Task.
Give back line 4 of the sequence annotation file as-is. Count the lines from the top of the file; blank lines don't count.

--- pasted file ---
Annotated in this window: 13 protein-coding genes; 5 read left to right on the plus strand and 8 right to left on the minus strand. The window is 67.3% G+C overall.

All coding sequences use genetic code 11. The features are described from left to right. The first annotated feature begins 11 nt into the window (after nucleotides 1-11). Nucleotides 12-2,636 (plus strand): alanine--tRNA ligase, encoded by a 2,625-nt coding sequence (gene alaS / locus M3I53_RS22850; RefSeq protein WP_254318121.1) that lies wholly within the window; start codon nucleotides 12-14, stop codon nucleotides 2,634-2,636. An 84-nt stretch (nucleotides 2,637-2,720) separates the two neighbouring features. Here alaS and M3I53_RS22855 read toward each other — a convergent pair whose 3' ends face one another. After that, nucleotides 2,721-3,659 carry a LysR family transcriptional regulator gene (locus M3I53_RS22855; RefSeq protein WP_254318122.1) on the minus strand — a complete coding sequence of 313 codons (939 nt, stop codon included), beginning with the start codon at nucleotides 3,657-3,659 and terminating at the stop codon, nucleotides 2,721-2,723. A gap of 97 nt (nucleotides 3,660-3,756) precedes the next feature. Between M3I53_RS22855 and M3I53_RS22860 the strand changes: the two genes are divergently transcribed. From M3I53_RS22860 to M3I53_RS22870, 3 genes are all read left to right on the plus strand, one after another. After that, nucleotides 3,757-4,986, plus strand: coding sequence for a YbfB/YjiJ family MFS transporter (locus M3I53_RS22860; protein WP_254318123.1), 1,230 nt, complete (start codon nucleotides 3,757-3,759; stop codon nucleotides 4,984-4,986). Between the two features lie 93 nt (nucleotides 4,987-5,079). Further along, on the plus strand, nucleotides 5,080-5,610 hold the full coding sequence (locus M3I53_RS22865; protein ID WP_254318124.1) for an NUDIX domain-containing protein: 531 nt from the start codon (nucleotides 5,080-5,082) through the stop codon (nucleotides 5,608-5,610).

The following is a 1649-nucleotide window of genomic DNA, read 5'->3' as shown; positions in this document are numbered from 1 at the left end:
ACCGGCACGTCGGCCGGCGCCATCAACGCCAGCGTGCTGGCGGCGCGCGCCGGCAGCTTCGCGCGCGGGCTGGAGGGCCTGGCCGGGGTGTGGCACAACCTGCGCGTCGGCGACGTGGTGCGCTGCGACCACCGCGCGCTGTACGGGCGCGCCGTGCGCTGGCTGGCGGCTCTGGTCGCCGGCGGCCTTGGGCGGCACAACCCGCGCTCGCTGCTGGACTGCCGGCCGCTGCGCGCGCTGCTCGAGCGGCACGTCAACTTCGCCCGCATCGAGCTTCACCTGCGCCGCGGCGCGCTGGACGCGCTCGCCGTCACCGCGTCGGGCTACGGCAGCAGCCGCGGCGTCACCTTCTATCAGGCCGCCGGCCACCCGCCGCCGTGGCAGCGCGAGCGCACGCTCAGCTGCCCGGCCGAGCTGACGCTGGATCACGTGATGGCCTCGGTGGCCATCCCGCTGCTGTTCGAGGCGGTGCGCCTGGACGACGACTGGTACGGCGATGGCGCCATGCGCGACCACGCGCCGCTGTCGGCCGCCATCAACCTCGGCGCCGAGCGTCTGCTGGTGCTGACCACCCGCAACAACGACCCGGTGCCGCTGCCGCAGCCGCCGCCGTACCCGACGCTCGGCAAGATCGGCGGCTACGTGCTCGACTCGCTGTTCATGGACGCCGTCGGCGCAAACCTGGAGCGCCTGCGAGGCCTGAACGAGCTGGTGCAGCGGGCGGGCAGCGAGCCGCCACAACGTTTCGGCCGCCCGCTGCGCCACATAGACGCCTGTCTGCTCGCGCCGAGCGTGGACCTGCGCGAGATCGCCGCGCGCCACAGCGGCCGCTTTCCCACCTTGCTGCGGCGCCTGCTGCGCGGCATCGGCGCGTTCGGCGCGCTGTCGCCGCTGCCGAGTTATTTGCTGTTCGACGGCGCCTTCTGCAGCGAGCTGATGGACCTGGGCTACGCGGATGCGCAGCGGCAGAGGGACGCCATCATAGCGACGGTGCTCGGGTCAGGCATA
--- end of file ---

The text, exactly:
ACCGGCACGTCGGCCGGCGCCATCAACGCCAGCGTGCTGGCGGCGCGCGCCGGCAGCTTCGCGCGCGGGCTGGAGGGCCTGGCCGGGGTGTGGCACAACCTGCGCGTCGGCGACGTGGTGCGCTGCGACCACCGCGCGCTGTACGGGCGCGCCGTGCGCTGGCTGGCGGCTCTGGTCGCCGGCGGCCTTGGGCGGCACAACCCGCGCTCGCTGCTGGACTGCCGGCCGCTGCGCGCGCTGCTCGAGCGGCACGTCAACTTCGCCCGCATCGAGCTTCACCTGCGCCGCGGCGCGCTGGACGCGCTCGCCGTCACCGCGTCGGGCTACGGCAGCAGCCGCGGCGTCACCTTCTATCAGGCCGCCGGCCACCCGCCGCCGTGGCAGCGCGAGCGCACGCTCAGCTGCCCGGCCGAGCTGACGCTGGATCACGTGATGGCCTCGGTGGCCATCCCGCTGCTGTTCGAGGCGGTGCGCCTGGACGACGACTGGTACGGCGATGGCGCCATGCGCGACCACGCGCCGCTGTCGGCCGCCATCAACCTCGGCGCCGAGCGTCTGCTGGTGCTGACCACCCGCAACAACGACCCGGTGCCGCTGCCGCAGCCGCCGCCGTACCCGACGCTCGGCAAGATCGGCGGCTACGTGCTCGACTCGCTGTTCATGGACGCCGTCGGCGCAAACCTGGAGCGCCTGCGAGGCCTGAACGAGCTGGTGCAGCGGGCGGGCAGCGAGCCGCCACAACGTTTCGGCCGCCCGCTGCGCCACATAGACGCCTGTCTGCTCGCGCCGAGCGTGGACCTGCGCGAGATCGCCGCGCGCCACAGCGGCCGCTTTCCCACCTTGCTGCGGCGCCTGCTGCGCGGCATCGGCGCGTTCGGCGCGCTGTCGCCGCTGCCGAGTTATTTGCTGTTCGACGGCGCCTTCTGCAGCGAGCTGATGGACCTGGGCTACGCGGATGCGCAGCGGCAGAGGGACGCCATCATAGCGACGGTGCTCGGGTCAGGCATA